Confused about the Apprenticeship Levy? Here's what you need to know

Confused about the Apprenticeship Levy? Here's what you need to know

If you run a business and you’re confused about the Apprenticeship Levy, you’re not alone.

The government scheme came into force this month with the aim of raising £3bn a year to encourage employers to invest in training and improve the quality apprenticeships, making them an attractive alternative to university.

But research suggests the levy has been met with confusion and uncertainty by thousands of companies, many of whom are unaware of its existence.

Training organisation City & Guilds found one in three employers don’t know about the levy, while those who do are confused as to how it will work.

So what does it mean for your business?

Companies with an annual wage bill of £3m or more will have pay 0.5pc of their staff cost into the fund. They will then be able to draw on the fund to pay for training courses, with the aim of creating 3 million apprentices by 2020.

For firms with a pay bill below £3m, the Government will contribute 90% of the training costs of your apprentices.

Kirstie Donnelly, managing director of City & Guilds, said: “Our research demonstrated that employers were still confused, with just a third saying they felt fully informed about the levy and very few understanding the huge range of jobs that can be filled by apprentices.”

The potential benefit for businesses is huge. Suffolk New College is one of the region’s biggest providers of apprenticeships, offering more than 20 different frameworks, including accounting, customer service, IT, engineering and carpentry.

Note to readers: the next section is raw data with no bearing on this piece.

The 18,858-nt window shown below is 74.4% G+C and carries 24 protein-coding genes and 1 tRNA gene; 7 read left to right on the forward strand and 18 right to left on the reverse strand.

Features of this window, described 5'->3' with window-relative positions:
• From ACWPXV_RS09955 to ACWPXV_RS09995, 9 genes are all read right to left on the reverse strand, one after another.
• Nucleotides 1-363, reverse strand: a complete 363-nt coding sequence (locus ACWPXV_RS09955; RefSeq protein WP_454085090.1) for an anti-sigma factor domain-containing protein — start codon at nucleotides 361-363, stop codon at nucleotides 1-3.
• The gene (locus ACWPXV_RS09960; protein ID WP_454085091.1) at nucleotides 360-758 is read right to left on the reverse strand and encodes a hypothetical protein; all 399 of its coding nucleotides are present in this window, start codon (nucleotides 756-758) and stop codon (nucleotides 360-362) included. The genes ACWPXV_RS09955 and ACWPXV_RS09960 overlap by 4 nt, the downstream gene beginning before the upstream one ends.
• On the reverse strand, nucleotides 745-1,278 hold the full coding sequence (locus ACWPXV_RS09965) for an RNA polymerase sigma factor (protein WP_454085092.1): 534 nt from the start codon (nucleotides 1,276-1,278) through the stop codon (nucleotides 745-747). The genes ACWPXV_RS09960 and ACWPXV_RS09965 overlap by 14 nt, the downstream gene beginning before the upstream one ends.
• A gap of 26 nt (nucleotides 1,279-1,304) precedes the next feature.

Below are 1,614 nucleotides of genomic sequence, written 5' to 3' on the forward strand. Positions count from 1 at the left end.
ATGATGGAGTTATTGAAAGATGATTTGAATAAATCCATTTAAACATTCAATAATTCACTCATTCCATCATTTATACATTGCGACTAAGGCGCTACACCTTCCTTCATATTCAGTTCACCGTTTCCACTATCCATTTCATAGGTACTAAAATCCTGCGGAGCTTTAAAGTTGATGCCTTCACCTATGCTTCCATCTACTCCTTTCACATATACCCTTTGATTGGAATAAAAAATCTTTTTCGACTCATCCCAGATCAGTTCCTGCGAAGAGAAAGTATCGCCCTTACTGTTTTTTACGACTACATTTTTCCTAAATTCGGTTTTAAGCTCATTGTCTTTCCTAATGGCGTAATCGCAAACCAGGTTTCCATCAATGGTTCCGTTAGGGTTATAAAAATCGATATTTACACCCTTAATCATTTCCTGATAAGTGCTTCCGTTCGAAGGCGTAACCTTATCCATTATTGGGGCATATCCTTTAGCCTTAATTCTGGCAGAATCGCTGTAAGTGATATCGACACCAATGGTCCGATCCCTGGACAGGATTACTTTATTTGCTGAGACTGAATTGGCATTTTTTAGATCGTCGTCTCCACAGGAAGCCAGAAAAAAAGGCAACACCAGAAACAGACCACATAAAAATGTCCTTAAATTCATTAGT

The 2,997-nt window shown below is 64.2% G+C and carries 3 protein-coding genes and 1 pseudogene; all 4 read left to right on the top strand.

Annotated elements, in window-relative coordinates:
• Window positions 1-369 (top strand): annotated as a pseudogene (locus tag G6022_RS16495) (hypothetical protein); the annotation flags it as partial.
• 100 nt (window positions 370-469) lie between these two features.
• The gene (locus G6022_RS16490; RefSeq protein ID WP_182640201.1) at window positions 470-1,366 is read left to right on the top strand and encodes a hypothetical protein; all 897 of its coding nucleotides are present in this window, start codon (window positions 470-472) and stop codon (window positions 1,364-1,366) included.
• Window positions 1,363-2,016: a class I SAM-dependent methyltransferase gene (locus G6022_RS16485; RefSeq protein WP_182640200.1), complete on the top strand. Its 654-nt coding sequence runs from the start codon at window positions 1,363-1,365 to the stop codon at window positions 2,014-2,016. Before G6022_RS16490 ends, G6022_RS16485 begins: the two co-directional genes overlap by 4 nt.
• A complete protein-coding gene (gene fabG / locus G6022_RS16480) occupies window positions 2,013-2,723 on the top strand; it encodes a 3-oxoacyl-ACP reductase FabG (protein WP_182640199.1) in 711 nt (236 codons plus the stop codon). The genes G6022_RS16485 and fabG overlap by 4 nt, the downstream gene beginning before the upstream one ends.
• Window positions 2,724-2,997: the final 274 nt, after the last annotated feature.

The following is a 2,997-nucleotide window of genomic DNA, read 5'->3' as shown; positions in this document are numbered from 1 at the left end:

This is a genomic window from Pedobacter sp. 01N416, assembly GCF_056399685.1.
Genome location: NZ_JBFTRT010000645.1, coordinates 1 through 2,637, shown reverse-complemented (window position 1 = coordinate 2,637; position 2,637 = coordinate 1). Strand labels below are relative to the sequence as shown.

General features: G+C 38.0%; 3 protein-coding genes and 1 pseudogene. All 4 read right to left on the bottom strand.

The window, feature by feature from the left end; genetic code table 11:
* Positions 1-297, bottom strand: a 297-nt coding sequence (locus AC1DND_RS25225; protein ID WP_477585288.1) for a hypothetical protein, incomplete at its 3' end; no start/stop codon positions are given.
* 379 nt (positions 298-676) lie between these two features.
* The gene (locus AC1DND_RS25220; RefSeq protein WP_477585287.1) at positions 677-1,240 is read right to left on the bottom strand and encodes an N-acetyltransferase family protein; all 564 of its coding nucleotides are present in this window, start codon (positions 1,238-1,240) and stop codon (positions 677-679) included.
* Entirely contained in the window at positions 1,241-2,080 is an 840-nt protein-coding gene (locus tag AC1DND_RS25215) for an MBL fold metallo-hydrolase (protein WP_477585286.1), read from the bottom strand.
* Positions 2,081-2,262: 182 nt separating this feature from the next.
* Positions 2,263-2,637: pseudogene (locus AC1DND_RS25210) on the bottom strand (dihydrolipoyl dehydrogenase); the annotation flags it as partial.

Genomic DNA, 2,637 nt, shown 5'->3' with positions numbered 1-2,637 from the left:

Recently rated as good by Ofsted, the College offers flexible and tailored programmes to match business needs, and provides experienced and professional support to employers looking to take on an apprentice. 

The facilities include industry standard workshops and learning environments, plus the new £400,000 fabrication and welding centre.

The College also prides itself on a personal approach to learning, offering state-of-the-art facilities, which provide apprentices with the skills and know-how to progress their career.  

Suffolk New College Business Development Executive Nadia Cenci says: “Apprenticeships are a great alternative for young people wanting to earn while they learn in pursuit of their career choice. 

“As one of the biggest apprenticeship providers in the region, Suffolk New College is ready to support businesses looking to make the most of the apprenticeship levy. Our experienced and professional staff support employers, whether they are or aren’t levy payers, to find the right apprentice and also up-skill existing staff, including those that have a degree.

“What sets the College apart is our flexible and personal approach, offering an individual point of contact for the employer and providing one-to-one coaching and mentoring for the apprentice. 

“We also offer smart assessor technology, allowing the employer to easily follow progress and future planning.”

For a shining example of how to run an effective apprenticeship scheme – one that’s mutually beneficial to employer and employee – look no further than Wickham Market Medical Centre. The practice currently has two apprentices, while another three members of staff began their careers in that capacity before being taken on permanently.

“We have taken on a number of others over the last five or so years who h ave gone on to work elsewhere, too,” says Jane Wallace, Business Manager, “so we certainly see the benefits of taking on apprentices.

“They have different skills - they’re IT literate and customer focussed. Those of our staff who have been through the apprenticeship process mentor the ones coming through, which is really effective.”

Research by the National Audit Office has shown that for every £1 a business spends on an apprentice, £18 is paid back into the UK economy. Meanwhile, businesses report an average increase in productivity by £214 a week when they hire an apprentice.

Employers say that qualified apprentices are 15% more employable than those with other qualifications. Nationally, apprenticeship participation increased by 3.2% in 2015/16 – and it’s easy to see why. With employers having complained of a crippling skills shortage for several years, the chance to nurture young talent to their own specifications is a significant appeal.